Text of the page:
On and off the ice

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On and off the ice

Anthony Maurice shoots the game winning goal on a breakaway against the New Jersey Rockets in 2019.

Anthony Maurice shoots the game winning goal on a breakaway against the New Jersey Rockets in 2019.

Photo Credit: Michael Maurice

Anthony Maurice shoots the game winning goal on a breakaway against the New Jersey Rockets in 2019.

Photo Credit: Michael Maurice

Photo Credit: Michael Maurice

Anthony Maurice shoots the game winning goal on a breakaway against the New Jersey Rockets in 2019.

by Emma Neubart, Staff Writer

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Stepping onto the ice at the Chicago Bauer National Championship in 2012, Anthony Maurice had his focus on one thing, winning. Nerves consumed him as he stared into the eyes of the opposing forward of the L.A. Junior Kings. The puck had been dropped at center ice for the face off. As he skated along the ice towards the goal, his father’s voice rang in his ears. 

“Stay on the puck. Know your game.” 

It’s been seven years since that championship game, and whether it is on the sidelines or in his head,  Anthony’s father’s voice is always with him. Giving advice, encouraging him and pushing him to do even better every time he steps onto the ice. He has pushed him and inspired him throughout his hockey career since he was just four years old. Knowing that Anthony wouldn’t be tall enough to excel at a sport like basketball, Michael Maurice longed for his son Anthony to take up a sport that allowed him to be physical instead. Hockey was the perfect match. His father told him that with the fastest speed, best skills, and the ability to be evasive, that he would be a phenomenal hockey player. Those three factors are what Anthony works on improving each and every day. 

Michael accompanies Anthony to every game and tournament. From the whole North East area, all the way to Canada. Traveling hundreds of miles together for countless hours, crammed in their Ford Explorer, being poked by wooden hockey sticks amid the stench of foul equipment, Anthony and his father have been able to build a strong relationship. They converse about Anthony’s skill and the places that he needs to improve, on and off the ice. They have been traveling together from when Anthony played for the Mite-C division, the lowest division, all the way up to the AAA division, the highest level of youth hockey.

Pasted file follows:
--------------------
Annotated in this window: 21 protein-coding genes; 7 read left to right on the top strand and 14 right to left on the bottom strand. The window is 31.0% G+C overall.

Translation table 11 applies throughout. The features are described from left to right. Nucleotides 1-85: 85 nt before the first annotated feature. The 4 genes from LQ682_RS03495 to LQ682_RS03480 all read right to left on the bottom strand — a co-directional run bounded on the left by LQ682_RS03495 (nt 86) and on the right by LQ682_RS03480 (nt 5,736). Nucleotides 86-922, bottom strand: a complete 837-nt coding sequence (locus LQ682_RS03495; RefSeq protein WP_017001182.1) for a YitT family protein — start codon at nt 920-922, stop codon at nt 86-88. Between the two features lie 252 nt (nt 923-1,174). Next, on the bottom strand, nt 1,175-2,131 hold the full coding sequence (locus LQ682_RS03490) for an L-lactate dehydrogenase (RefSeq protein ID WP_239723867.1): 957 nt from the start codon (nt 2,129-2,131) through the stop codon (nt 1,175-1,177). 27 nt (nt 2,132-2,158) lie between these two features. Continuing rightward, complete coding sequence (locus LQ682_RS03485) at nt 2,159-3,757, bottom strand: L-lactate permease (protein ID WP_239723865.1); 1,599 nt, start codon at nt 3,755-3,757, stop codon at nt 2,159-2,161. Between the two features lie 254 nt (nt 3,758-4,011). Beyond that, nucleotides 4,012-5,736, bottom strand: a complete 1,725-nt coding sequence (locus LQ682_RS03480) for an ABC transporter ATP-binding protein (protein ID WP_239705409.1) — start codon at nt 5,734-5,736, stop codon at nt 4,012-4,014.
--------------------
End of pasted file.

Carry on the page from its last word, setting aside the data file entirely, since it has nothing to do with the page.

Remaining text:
“Even though he has never played hockey, my dad has always been the person I have looked up to most in the hockey world and throughout my whole life,” Anthony said, adding that he sought his dad’s advice “not only as a hockey player” but throughout his life.

Also in his mind on the ice that day seven years ago at Nationals, was Anthony’s paternal grandmother. Anthony and his grandmother were very close. She tried to come to the majority of his games when she could. He always enjoyed seeing his grandma in the sidelines  as well as both of his parents and siblings. They always motivated him to play his best. Since she couldn’t make it to Chicago for the National Championship game that day, after the victory, he was ecstatic to call and tell her the great news. 

A year later, in 2013, Anthony’s grandmother passed away. Now, when he gets in position for the first faceoff, his grandmother is always in mind he said. He plays every game for her. 

Playing hockey almost every day of the week, Anthony pushes himself to be his best. He works year round to improve his abilities, such as stick handling, speed skating, and agility. 

Anthony is looking at a number of schools to play at the collegiate level.  Schools such as the University of Michigan, Boston College, and Quinnipiac interest him and he is currently going through the recruitment process.